Today I received word from Richard Levine at the Entomological Society of America that one of my photos had been selected for the 2013 version of their famed World of Insects Calendar!
Excuse me for a moment please… (pumps fist, stirs the pot, does a very bad moon walk…)
Okay, I’m back. Honestly, this is an honor that I did not expect—at least not yet. Historically dominated by such giants in the world of insect macrophotography as Piotr Naskrecki, Thomas Myers, and others, competition for ESA’s World of Insects Calendar is fierce. Last year more than 500 photographs were submitted for 13 slots (12 months and an introductory page) by 98 photographers from around the world. I was one of those photographers, though not selected (no surprise as I was a first-time submitter). However, I took great pleasure in seeing fellow bug blogger Adrian Thysse nab two of the 2012 slots, and I increased my resolve to try again for next year with a selection of eight mostly newer photographs.
At the suggestion of Dave Stone, I present each of those photos below along with a short description of why I submitted it. However, I’m not going to tell you which photo ultimately was selected—I thought it might be fun to see which photo you think was selected and why. As added incentive for guessing, I’m going to award 10 BitB Challenge points to each person who correctly picks the selected photograph. BitB Challenge Session #6 is coming down to the wire, so this could have a big impact on the overall standings.
The 2013 Calendar will become available for sale later this year (probably October) at the ESA website—last year’s version cost only $12 (discounted to $8 for ESA members, and free for those attending the annual meeting [which I will be attending this year]).
From North America’s longest insect (21 Aug 2009). This is one of my earlier super-closeup attempts. I liked the combination of blue and brown colors on the black background.
From Special Delivery (13 July 2010). The use of a white box shows off the brilliant (and difficult-to-photograph) metallic colors well, and I like the animated look of the slightly cocked head.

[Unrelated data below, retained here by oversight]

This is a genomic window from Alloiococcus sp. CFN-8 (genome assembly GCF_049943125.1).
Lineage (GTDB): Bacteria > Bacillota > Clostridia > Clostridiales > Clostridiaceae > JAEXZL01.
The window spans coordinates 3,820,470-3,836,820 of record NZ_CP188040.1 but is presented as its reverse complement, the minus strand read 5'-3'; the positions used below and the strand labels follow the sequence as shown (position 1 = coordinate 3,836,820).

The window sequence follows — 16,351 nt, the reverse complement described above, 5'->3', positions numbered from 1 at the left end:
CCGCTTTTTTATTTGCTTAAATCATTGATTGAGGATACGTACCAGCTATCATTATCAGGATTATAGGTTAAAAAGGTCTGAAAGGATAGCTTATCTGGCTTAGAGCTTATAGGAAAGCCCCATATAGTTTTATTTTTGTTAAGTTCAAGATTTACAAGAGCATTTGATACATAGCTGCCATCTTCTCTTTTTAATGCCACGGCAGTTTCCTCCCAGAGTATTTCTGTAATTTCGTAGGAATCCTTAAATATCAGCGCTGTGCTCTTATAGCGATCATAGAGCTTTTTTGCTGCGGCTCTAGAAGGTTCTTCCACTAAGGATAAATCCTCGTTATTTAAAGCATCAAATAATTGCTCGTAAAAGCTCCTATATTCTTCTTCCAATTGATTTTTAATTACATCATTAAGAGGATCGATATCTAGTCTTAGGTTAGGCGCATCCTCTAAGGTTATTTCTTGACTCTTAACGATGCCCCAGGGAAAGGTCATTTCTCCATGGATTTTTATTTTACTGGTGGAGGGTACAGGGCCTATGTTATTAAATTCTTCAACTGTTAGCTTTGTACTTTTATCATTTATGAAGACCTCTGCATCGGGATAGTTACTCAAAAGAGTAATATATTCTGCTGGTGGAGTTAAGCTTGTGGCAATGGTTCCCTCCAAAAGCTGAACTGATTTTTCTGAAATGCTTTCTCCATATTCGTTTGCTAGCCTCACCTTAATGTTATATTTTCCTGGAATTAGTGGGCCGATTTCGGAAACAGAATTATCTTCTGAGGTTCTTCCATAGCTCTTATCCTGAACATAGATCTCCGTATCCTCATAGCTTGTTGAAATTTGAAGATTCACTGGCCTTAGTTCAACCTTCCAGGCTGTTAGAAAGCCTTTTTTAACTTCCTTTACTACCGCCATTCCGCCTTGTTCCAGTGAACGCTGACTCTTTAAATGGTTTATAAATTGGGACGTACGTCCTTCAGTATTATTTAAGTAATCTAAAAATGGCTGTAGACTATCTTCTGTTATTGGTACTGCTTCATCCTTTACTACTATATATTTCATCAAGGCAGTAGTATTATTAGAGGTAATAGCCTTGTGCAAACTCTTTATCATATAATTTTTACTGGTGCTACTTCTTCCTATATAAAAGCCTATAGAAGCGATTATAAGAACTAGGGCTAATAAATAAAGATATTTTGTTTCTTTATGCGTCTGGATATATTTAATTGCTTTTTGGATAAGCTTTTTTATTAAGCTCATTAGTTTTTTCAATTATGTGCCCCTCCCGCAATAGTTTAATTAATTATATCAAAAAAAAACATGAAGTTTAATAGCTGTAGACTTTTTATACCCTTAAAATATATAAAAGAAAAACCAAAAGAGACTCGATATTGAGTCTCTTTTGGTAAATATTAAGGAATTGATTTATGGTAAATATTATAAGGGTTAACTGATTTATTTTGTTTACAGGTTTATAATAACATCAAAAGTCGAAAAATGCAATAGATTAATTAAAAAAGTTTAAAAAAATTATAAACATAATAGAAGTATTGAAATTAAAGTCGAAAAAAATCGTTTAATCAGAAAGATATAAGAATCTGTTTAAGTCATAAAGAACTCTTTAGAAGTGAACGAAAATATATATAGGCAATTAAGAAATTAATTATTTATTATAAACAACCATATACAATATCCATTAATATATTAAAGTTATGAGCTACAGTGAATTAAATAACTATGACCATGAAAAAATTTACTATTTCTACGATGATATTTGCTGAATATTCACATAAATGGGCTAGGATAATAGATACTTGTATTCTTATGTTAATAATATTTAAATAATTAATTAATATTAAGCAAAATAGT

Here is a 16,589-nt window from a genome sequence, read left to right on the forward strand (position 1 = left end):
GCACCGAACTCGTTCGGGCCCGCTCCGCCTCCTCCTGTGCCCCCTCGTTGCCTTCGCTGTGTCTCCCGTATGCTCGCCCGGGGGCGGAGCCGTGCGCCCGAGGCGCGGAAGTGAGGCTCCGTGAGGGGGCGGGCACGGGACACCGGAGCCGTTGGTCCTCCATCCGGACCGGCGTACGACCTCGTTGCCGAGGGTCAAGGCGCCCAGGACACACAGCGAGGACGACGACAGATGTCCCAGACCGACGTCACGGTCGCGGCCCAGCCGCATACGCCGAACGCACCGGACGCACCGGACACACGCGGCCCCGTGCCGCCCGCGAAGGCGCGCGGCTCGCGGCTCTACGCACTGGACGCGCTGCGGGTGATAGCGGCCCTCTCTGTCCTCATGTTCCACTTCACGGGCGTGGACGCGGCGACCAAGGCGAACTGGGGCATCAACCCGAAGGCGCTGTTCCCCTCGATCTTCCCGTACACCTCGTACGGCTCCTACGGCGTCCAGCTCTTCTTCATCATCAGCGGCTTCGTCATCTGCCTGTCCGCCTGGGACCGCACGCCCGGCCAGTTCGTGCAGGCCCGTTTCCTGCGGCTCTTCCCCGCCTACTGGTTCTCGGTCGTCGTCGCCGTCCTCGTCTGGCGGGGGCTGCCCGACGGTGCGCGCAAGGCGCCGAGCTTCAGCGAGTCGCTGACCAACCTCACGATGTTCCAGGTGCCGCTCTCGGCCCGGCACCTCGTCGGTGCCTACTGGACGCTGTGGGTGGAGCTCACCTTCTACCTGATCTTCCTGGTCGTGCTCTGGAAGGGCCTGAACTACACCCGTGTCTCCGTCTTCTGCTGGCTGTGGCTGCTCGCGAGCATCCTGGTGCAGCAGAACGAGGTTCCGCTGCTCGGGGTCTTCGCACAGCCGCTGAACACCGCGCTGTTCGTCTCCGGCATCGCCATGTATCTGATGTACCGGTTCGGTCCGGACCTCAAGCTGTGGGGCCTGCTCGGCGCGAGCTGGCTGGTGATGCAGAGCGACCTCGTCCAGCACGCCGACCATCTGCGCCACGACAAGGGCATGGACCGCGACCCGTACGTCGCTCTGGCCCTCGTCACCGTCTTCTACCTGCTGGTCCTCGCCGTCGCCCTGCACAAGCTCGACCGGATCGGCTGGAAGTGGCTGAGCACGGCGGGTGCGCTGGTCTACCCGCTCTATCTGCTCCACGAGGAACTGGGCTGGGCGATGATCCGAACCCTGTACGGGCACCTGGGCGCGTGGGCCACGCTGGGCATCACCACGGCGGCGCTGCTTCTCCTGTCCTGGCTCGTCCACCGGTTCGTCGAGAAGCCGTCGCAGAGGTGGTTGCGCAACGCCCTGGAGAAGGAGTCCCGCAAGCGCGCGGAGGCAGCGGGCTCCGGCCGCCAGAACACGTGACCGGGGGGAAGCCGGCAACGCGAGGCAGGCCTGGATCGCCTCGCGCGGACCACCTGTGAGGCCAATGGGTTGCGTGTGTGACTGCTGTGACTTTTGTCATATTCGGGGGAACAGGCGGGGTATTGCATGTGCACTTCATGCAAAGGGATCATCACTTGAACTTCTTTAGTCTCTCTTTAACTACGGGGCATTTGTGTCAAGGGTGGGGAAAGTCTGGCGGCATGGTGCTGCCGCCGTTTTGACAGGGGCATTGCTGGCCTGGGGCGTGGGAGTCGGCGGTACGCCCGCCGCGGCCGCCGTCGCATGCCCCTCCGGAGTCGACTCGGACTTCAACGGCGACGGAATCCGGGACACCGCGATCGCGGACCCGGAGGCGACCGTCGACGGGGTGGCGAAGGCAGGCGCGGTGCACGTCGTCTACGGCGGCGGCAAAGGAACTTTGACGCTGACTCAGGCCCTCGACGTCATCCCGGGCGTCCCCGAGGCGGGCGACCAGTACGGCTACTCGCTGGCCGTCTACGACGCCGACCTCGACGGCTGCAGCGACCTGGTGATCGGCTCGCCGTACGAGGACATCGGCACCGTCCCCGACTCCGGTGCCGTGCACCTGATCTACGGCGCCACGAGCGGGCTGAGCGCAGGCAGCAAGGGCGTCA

From Stink Bugs on Soybean in Argentina (18 May 2011). I found these Edessa meditabunda stink bug eggs on the underside of a soybean leaf in Argentina almost ready to hatch. The developing eye spots in each egg gives the photo a “cute” factor rarely seen in such super close-ups.
From Big, Bold, and Beautiful (10 May 2011). I like this slightly panned out view because of the sense of scale and landscape created by the inclusion of the plantlets and the view over the small rise.
From Oedipodine Rex (15 July 2011). Some of my favorite insect photos are not only those that show the bug in all its glory, but also tell a story about its natural history. This nymph is almost invisible when sitting on the lichens that cover the sandstone exposures in its preferred glade habitat.
From Why I Roamed the Marsh at Night (23 August 2011). I used extension tubes to improve the quality of flash lighting (decreased lens to subject distance results in greater apparent light size), and I like the symmetry of the composition.
From Crazy Eyes (17 September 2011). Even though both the insect and the background are green, there is sufficient value contrast to create a pleasing composition, punctuated by the bizarre zig-zag pattern of the eyes.
From Crossidius coralinus fulgidus (4 October 2011). The blue sky background provides a pleasing contrast with the colors of this particular beetle and flowers.
Copyright © Ted C. MacRae 2012